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Dealing with PMS
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Every woman experiences PMS to some degree. Sometimes, PMS happens like clockwork but other times it might change from month to month, depending on any number of factors including your diet, stress level, sleep patterns or overall health. Some women go their whole lives without experiencing PMS, but symptoms may start after they give birth. For other women, they wake up one day to find their PMS is gone. For the rest of us, PMS is a fairly consistent presence throughout our lives. PMS usually ends with menopause, unless you are treating menopause with cyclic hormone therapy.

PMS is characterized by abdominal cramps (the uterus contracting to expel excess tissue and blood from its lining), crankiness, fatigue, skin break-outs, depression, anxiety, headaches, backaches, breast tenderness and food cravings. Many of these symptoms are related to the hormones estrogen and progesterone. Right before you get your period, levels of estrogen and progesterone significantly decrease. As an effect, you may experience some crankiness, emotional sensitivity, as well as breast tenderness and food cravings. The cramps are caused by the hormone prostaglandin. Prostaglandin triggers the uterus to contract, which can be a painful experience.

PMS is, in a way, inevitable, if you are predisposed. Some of the ways you can deal better with your feelings of PMS are:

  • Eat right. Even though you probably crave some salty foods or chocolate, if you get a balanced diet in during your period, you will give your body the nutrients it needs to keep functioning in top shape, and you will experience less of the symptoms such as water retention, fatigue and bloating.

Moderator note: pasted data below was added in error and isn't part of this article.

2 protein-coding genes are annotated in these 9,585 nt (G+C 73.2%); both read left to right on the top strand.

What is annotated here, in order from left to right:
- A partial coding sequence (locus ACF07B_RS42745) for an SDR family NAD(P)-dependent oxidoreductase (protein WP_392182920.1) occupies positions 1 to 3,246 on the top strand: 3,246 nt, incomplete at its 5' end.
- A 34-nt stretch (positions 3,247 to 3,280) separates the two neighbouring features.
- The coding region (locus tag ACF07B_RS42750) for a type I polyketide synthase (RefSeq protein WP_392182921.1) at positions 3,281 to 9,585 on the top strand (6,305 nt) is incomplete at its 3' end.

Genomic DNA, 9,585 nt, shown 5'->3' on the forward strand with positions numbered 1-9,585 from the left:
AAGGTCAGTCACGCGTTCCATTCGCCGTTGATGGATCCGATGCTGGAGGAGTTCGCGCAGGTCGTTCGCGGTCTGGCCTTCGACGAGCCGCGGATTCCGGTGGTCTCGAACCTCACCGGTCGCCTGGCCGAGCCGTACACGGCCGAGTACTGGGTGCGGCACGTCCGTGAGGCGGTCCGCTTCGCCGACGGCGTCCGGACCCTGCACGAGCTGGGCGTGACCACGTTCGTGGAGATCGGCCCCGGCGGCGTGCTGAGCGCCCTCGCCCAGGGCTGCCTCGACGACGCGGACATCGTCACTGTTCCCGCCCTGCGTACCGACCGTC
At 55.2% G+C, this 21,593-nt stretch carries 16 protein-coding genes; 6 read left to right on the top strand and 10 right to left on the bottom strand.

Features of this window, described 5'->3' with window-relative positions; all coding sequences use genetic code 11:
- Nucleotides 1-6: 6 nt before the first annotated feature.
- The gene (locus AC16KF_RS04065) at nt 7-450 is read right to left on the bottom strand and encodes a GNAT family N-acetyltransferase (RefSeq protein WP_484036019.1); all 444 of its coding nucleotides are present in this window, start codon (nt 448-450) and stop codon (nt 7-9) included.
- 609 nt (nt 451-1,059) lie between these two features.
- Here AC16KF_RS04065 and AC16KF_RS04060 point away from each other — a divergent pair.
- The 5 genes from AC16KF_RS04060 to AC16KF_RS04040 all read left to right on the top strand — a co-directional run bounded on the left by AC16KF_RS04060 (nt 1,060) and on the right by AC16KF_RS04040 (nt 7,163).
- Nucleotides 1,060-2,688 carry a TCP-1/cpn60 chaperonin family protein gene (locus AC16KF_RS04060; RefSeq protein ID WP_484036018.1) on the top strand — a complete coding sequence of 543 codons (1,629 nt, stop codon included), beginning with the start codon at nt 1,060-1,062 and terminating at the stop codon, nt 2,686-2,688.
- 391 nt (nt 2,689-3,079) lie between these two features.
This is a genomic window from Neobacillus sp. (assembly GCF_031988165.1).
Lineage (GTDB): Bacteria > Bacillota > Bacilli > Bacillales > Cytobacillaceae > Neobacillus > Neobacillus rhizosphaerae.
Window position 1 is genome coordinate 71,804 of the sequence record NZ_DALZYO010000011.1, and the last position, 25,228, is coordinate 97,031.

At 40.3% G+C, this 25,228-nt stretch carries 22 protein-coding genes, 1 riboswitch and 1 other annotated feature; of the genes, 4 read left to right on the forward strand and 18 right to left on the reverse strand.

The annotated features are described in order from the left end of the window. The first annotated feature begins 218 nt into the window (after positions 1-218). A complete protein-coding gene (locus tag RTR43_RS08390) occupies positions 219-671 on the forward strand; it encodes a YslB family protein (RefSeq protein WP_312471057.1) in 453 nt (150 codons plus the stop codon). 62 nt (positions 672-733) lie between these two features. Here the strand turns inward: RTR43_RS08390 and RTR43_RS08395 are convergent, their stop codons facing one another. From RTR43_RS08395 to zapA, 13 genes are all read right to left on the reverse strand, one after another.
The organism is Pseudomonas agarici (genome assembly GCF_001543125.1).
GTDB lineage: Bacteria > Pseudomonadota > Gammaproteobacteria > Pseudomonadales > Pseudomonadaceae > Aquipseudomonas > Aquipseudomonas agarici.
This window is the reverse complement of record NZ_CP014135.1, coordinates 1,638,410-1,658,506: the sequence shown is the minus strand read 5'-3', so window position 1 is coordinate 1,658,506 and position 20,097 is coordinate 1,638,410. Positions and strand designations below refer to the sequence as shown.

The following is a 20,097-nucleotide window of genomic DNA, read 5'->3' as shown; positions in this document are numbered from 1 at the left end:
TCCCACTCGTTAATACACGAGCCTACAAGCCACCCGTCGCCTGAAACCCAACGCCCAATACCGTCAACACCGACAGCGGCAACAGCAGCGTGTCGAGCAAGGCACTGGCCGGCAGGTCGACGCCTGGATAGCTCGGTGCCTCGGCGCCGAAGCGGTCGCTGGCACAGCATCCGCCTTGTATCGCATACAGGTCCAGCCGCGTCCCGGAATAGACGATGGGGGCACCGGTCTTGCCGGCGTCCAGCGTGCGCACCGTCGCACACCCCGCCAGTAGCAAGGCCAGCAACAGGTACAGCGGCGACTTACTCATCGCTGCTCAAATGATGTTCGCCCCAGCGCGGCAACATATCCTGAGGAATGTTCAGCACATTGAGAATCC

• Exercise. Contrary to what you may believe—that during your period you’re entitled to stay in bed all day—you’ll need to get regular exercise in order to limit the feelings of PMS and feel your best.
  • Relax. Being stressed out and super busy during your period might be a fact of your life, but you can’t expect to alleviate some of the symptoms of PMS unless you can lie back and indulge yourself in some relaxation and pampering.
  • Quit smoking. Smoking has been linked with the symptoms of PMS—one more reason to kick the habit.

Most women treat themselves for PMS by popping over-the-counter medications such as ibuprofen®. For the most part, this solution is effective and recommended. Just make sure you read the labels, don’t mix medicine with alcohol and keep it in moderation. Some women prefer complimentary and alternative treatment approaches to PMS. Some women change their lifestyle for the days during their period to promote a stress-free environment in order to deal with PMS. If your symptoms persist, and nothing seems to help, you can talk with your provider about specific alternatives for you.